Hard negotiations are expected to continue into next year to try to preserve existing arrangements for the meat trade with Britain and the European Union.
But at this stage it looks as through a much feared 50/50 split of meat sales between Britain and a post Brexit EU rump could come into effect at the end of 2020.
This is the view of the man sent to protect New Zealand's 228,000-tonne meat quota, when and if Brexit finally takes place.
That trade, mostly in sheep meat, is worth over $2 billion a year.
New Zealand has traditionally sought to move that meat around the EU, to take advantage of things like the Mediterranean holiday season or the English Christmas dinner.
Jeff Grant is negotiating on behalf of this country to try to preserve that flexibility but it is proving hard work. He's a former farmer, MP and agricultural administrator.
"It will take some time," Mr Grant said, referring to New Zealand efforts to head off the 50/50 split.
"There is a group of countries who are fighting on the basis that this is a material change (to the existing quota agreement).
"The European Union and the UK are arguing that this is just a technical change."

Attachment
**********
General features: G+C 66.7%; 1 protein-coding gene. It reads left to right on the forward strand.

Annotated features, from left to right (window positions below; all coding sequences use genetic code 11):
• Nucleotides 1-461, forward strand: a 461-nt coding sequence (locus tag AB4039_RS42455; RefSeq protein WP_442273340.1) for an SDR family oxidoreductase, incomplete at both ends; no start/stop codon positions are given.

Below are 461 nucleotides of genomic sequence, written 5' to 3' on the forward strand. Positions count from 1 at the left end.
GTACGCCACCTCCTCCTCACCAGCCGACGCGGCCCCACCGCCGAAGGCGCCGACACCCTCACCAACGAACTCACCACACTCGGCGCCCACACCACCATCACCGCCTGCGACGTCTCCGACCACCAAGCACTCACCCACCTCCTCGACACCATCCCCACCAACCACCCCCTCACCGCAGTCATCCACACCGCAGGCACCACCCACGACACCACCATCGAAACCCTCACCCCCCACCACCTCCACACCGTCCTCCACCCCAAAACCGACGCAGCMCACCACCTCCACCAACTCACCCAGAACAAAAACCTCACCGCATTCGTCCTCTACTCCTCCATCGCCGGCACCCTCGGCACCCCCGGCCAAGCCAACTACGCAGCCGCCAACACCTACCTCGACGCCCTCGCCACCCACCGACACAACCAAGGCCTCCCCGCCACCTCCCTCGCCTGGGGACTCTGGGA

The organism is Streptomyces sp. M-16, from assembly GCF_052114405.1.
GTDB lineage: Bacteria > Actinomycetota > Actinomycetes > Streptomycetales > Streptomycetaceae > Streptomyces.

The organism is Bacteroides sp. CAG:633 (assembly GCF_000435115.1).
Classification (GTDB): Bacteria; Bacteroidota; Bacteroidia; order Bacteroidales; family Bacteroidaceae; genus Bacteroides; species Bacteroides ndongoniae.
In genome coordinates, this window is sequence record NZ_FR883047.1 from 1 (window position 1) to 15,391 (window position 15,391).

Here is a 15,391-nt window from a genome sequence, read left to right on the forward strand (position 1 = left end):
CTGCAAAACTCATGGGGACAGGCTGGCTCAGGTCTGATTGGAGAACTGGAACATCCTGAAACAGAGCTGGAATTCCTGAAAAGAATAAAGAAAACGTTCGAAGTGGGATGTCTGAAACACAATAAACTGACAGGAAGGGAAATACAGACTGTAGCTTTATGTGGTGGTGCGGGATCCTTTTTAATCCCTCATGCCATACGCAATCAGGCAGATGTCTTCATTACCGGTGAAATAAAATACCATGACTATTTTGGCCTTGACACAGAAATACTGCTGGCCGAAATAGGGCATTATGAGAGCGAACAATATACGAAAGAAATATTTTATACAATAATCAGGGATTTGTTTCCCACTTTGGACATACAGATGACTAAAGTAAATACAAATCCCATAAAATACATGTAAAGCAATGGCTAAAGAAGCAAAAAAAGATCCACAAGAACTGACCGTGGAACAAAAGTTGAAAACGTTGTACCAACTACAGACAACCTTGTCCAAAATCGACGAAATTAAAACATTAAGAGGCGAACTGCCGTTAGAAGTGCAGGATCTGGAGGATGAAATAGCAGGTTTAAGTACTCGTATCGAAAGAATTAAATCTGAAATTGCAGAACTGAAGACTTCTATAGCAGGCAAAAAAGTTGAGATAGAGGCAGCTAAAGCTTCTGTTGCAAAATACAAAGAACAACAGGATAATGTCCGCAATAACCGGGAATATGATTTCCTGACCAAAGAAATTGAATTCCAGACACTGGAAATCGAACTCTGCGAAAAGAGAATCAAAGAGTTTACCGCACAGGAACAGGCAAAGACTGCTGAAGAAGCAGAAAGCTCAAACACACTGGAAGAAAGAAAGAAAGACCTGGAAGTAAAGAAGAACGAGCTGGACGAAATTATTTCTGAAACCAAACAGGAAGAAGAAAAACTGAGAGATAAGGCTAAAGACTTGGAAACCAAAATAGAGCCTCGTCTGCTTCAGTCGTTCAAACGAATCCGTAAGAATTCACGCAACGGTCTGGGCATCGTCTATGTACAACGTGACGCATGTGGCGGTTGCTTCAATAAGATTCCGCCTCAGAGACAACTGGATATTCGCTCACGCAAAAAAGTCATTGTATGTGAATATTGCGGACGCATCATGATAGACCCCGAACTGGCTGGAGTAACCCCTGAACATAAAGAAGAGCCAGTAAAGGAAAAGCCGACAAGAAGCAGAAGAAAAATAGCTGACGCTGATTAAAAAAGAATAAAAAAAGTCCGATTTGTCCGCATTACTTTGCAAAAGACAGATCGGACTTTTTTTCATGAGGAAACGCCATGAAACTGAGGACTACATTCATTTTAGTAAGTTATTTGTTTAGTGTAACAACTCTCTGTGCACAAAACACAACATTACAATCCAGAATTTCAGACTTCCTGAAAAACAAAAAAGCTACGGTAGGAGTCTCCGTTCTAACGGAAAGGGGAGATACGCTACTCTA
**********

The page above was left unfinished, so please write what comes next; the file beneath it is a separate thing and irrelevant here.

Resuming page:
If Brexit went ahead, there would be an 11-month breathing space and the split could take effect at the end of 2020, Mr Grant said.
But New Zealand was still fighting this split along with 18 other countries, including big economies like Russia, the US and Australia.
Britain and the EU probably never expected to have such a big problem, with such powerful opponents, on their hands, he said.
If any solution was found, it would probably be a collective one applying to all 19 nations.
Meanwhile, New Zealand was adamant that it had a binding contract for meat sales with the EU, and this could not be set aside because one side to that contract, the EU, unilaterally changed its arrangements.
"The expression that is quite often used in Europe and the UK is that we should all share in the pain," Mr Grant said.
"But as an industry, we have said we were not part of the process, we did not vote to leave (the EU) and as a third party we should not be penalised."
Meanwhile, an extra problem has emerged: the demise of the appeals system of the WTO - because the US has blocked the appointment of new judges.
This meant that only existing cases would be heard and no new cases that stalled during negotiations could go to judicial appeal.
Mr Grant said that could be a problem for New Zealand in future.
But for now, the trade case with the EU was still in negotiation, and was nowhere near the stage of a judicial hearing.